Fragrance Bans – The Obvious Next Step
Smoking bans are now commonplace, but for those with allergies, asthma, multiple chemical sensitivities (MCS), and other conditions, the fight for breathable air is far from over. There is a growing movement to ban fragrances from the workplace and from hospitals. The American Lung Association encourages instituting a fragrance-free policy to create a healthier workplace. The Centers for Disease Control and Prevention (CDC) has been fragrance-free since 2009. Employers who refuse to accommodate employees who are sickened by scented products have been found in violation of the Americans with Disabilities Act (ADA).
Far More Than an Annoyance
People who are not sensitive to perfumes tend to treat it like a joke but, in reality, exposure to scented products can make some people seriously ill, and can even be life-threatening. And the products go beyond coworkers’ cologne and plug-in air fresheners. Laundry soap and fabric softeners, virtually all types of personal care products, and cleaning products are typically scented. Fortunately, there are plenty of unscented alternatives on the market.
People who are adversely affected by exposure to scented products include those with:
- Chronic obstructive pulmonary disorder (COPD)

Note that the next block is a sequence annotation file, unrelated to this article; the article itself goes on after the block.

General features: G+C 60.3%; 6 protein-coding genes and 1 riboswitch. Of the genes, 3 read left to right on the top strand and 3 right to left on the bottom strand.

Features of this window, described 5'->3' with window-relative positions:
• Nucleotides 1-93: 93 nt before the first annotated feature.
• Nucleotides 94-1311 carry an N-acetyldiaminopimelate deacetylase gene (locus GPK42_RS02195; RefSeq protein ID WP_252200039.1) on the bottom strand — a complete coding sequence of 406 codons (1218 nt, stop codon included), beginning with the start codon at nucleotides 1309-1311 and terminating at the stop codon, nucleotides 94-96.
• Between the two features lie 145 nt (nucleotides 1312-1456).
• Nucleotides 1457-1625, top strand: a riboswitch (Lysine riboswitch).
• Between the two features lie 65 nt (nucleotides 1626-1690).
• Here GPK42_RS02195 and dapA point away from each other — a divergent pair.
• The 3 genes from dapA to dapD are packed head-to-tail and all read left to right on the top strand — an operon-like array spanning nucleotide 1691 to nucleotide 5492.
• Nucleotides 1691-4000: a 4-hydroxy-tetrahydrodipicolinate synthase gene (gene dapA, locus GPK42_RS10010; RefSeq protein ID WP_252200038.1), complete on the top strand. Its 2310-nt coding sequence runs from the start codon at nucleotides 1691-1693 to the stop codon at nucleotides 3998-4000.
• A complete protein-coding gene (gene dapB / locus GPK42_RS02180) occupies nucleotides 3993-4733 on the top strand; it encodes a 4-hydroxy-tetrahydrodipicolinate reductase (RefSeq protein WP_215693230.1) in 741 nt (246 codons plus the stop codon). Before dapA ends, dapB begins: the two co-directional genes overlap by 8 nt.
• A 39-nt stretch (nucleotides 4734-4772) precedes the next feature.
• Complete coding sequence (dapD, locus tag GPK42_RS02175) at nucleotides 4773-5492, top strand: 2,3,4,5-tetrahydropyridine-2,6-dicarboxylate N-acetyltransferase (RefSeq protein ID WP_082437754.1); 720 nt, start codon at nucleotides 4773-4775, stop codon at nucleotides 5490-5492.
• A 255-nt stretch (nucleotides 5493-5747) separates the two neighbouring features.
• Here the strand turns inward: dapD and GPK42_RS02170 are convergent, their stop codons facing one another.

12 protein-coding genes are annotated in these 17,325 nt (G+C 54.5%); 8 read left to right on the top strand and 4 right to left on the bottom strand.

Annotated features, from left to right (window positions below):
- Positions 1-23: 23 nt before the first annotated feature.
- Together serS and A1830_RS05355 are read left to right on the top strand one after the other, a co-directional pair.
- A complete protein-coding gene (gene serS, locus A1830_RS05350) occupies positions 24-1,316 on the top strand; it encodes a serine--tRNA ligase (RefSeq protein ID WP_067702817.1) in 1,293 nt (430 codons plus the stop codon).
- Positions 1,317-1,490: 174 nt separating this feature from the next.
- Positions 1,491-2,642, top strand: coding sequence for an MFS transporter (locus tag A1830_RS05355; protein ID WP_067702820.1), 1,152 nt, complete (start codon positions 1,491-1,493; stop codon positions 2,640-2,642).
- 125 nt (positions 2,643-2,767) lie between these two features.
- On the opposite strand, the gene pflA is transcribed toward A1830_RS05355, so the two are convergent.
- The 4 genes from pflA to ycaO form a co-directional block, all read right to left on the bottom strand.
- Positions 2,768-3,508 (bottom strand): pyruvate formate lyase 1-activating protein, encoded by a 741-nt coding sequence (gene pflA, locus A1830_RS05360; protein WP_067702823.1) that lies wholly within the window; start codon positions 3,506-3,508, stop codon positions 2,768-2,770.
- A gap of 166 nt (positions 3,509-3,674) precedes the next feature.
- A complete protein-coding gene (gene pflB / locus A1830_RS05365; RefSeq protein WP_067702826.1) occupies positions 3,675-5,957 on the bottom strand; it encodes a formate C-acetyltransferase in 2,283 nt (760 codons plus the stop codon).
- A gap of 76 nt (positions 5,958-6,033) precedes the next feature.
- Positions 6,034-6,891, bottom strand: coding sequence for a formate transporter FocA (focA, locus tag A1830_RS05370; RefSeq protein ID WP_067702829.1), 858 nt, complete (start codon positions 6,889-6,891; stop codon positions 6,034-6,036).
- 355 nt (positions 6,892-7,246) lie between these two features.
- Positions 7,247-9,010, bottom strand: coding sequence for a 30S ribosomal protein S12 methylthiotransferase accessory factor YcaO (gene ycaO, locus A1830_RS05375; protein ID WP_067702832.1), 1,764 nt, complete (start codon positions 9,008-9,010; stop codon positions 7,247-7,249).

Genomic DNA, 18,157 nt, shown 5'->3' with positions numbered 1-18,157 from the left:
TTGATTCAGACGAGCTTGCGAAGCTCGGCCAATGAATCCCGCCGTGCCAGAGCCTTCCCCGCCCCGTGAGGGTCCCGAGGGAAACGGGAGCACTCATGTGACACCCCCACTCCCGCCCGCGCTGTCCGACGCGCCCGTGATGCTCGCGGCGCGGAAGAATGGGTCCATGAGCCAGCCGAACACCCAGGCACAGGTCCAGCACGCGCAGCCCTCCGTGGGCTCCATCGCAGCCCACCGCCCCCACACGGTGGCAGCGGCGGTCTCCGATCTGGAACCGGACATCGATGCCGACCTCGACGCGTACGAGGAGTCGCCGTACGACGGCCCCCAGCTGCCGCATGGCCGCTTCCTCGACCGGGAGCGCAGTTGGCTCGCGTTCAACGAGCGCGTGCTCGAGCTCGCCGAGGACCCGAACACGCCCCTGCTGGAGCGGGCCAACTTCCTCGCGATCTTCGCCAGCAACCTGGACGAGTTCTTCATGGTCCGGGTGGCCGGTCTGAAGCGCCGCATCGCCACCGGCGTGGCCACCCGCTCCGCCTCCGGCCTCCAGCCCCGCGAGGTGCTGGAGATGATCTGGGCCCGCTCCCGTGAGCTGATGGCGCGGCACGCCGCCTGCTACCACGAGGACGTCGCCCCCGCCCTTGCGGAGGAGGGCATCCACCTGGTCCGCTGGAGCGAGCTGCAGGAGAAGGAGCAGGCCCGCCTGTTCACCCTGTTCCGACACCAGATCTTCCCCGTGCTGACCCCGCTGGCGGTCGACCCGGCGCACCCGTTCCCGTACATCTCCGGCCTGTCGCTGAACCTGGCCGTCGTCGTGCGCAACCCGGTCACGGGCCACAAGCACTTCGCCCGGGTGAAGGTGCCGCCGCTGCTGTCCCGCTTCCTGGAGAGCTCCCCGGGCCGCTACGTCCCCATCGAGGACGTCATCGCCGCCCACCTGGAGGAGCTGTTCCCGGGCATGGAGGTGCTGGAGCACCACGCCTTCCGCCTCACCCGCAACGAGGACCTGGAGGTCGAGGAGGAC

- Other chronic lung disease
- Multiple chemical sensitivities (MCS)
- Auto immune disorders
Reactions to scented products can include:
- Difficulty breathing
- Asthma attack
- Reactive airway dysfunction syndrome (RADS)
- Skin irritation
- Eye irritation and inflammation
- Difficulty concentrating
The Americans with Disabilities Act
The ADA turned 25 this year, but many employers still fail to understand their duties under the law. The ADA is a federal law and its employment provisions do not apply to businesses with fewer than 15 employees, but many states have similar laws that do apply to smaller businesses. Successful claims have been brought against employers who under the ADA, when they failed to accommodate employees whose health was affected by fragrances.
In 2005, a federal jury awarded 10.6 million to Erin Weber, a former DJ who was fired after she complained to her employer about the allergic reaction caused by her co-worker’s perfume. Of the award, $7 million was is punitive damages. The award was later reduced to $814,000.
In 2010, the City of Detroit settled with employee Susan McBride for $100,000 after she sued under the ADA. As part of the settlement the city was required to post notices in the buildings where McBride works asking employees to refrain from using and wearing scented products. At one point, the city tried to have the case thrown out, claiming that McBride’s perfume allergy did not qualify under the ADA because it did not substantially limit a “major life activity”.
If you have been harmed by fragrances in the workplace, you can learn more about your rights and how you can recover damages for your losses by searching our directory to find a lawyer near you.